A story like hers can be very tricky to pull off. I mean, this could easily have turned into any sort of nightmarishly overdramatic mess, but Andrews produced a classic fantasy adventure of exceptionally high caliber, pushed forward by the central cast and their intertwining stories. Many of them have known terrible heartache and woe, but still they persist in living, and confront the pain of personal tragedy hand in hand. The threads which begin in the first novel, and resurface in the second, are all brought together again in the third, giving shape to the world as we know it in Chronicles.
The characters are lovable in a way that feels real, too. The way some of them rib at each other, the way they fall in love, how they work together, the discussions they have and what they teach each other, their hopes and fears and nightmares, all of it feels genuine in a way that scarce few storytellers I can name really manage. Even their flaws and mistakes feel believable to a point that I can’t really blame them, each of them representing themselves as doing the best that they really know how to do. And it was glorious seeing some characters who show up in the later stories appearing here as well, though I will avoid spoilers on that count. 😉
There are, of course, some things which my overly analytical brain could not avoid noticing and having to choose to ignore for the sake of a good story. The size of this land, for instance, is apparently so small that every corner of it can be reached within days of anywhere else, and troops from both sides of this war somehow manage to keep materializing as if out of nothing, crossing great distances most rapidly, which strained a certain credulity. As did the overall scheme of the true villain of the story, which seemed oddly convoluted and incoherent in its execution, though brilliant in its premise. The magic system is incredibly soft and undefined, and while there’s nothing inherently wrong with that, the explanations they sometimes share feel almost extraneous, even when it’s so Sable herself can learn.
On which note, they never addressed one issue which later generations of magic-wielding Keepers face: why is it that their kind are now born only once per decade or so when, back during Sable’s time, dozens of them are walking around all at once? What changed in the meantime? Speaking of, there were two groups of elves in this story, and where we know what happened to one of them in Chronicles, what happened to the other? And could we not have gotten even a tiny glimpse of the fate of this invading Empire, preferably confirming whether or not it finally collapsed under the weight of its own short-sighted brutality?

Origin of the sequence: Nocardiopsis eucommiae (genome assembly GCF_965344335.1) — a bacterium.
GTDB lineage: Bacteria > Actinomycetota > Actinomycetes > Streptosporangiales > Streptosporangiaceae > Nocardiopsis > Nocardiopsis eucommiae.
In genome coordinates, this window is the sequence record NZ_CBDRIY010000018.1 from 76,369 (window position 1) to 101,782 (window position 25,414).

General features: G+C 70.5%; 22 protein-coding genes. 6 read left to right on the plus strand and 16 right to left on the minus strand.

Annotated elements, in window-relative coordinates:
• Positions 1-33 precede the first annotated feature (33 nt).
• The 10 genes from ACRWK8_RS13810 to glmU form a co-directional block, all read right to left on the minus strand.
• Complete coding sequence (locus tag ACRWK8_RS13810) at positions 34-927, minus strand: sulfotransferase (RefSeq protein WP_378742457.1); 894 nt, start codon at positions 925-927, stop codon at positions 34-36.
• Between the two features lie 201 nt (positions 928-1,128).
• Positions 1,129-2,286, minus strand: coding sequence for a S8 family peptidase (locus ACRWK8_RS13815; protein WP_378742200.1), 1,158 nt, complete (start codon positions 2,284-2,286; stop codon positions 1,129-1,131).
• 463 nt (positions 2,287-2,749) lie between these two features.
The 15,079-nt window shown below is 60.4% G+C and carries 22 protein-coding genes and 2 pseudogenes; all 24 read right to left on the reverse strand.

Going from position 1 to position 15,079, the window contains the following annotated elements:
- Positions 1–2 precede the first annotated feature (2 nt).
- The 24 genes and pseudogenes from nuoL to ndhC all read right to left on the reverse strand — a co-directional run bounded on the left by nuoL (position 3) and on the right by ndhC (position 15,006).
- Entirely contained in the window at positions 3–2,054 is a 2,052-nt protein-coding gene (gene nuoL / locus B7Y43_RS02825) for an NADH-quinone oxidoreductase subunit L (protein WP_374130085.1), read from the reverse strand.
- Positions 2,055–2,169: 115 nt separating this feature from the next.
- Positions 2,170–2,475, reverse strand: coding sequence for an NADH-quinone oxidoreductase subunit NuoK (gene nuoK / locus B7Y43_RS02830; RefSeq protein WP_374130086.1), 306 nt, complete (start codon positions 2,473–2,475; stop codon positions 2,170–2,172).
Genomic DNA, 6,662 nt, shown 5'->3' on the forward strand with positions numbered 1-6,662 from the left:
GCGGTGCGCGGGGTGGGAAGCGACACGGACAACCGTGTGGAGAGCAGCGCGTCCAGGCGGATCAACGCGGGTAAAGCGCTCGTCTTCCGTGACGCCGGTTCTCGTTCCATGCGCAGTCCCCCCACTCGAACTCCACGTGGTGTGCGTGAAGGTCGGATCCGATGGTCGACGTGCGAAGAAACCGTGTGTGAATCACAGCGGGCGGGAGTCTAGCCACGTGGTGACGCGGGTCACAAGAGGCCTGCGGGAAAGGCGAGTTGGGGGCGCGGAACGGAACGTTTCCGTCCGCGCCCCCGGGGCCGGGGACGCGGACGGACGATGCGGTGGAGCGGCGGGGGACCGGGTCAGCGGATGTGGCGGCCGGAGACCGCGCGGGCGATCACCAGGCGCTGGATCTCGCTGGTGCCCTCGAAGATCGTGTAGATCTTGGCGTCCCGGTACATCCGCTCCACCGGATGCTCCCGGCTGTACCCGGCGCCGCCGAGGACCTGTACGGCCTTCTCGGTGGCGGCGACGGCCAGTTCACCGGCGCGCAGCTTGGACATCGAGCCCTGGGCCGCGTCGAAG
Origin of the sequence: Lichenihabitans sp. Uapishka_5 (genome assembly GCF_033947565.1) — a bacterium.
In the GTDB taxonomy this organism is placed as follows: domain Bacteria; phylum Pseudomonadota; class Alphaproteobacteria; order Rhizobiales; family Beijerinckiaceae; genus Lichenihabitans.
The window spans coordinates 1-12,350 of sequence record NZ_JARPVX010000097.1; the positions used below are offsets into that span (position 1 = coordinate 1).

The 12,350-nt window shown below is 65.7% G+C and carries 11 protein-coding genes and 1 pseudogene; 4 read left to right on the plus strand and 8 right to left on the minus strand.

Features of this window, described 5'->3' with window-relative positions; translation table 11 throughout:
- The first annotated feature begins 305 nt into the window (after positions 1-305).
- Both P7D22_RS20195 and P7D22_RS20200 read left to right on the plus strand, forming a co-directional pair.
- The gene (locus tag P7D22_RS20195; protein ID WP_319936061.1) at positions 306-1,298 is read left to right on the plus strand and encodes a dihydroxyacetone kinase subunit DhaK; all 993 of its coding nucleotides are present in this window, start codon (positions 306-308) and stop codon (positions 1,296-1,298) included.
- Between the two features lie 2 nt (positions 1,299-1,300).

So I’m not going to try and sell this as a “perfect” story by any means. But whatever flaws can be found, and whatever unanswered questions can be named, the overall experience was still highly enjoyable and very well done. Themes of power and freedom, and of those who seek either or both, run throughout this story, and are presented, like the characters, in a very real, human light. People have adventures, form unexpected connections despite obvious differences, and the good truth ultimately triumphs over nefarious deception. It is, in short, a very good story, told very well, with ups and downs, twists and turns, and I could hardly put the books down. 🙂
Rating: I give this at least 8… no, make it 9 stars out of 10.
Grade: hmmm, B-Plus? No, make than an A-Minus. 🙂
I really look forward to reading more of JA Andrews’ work!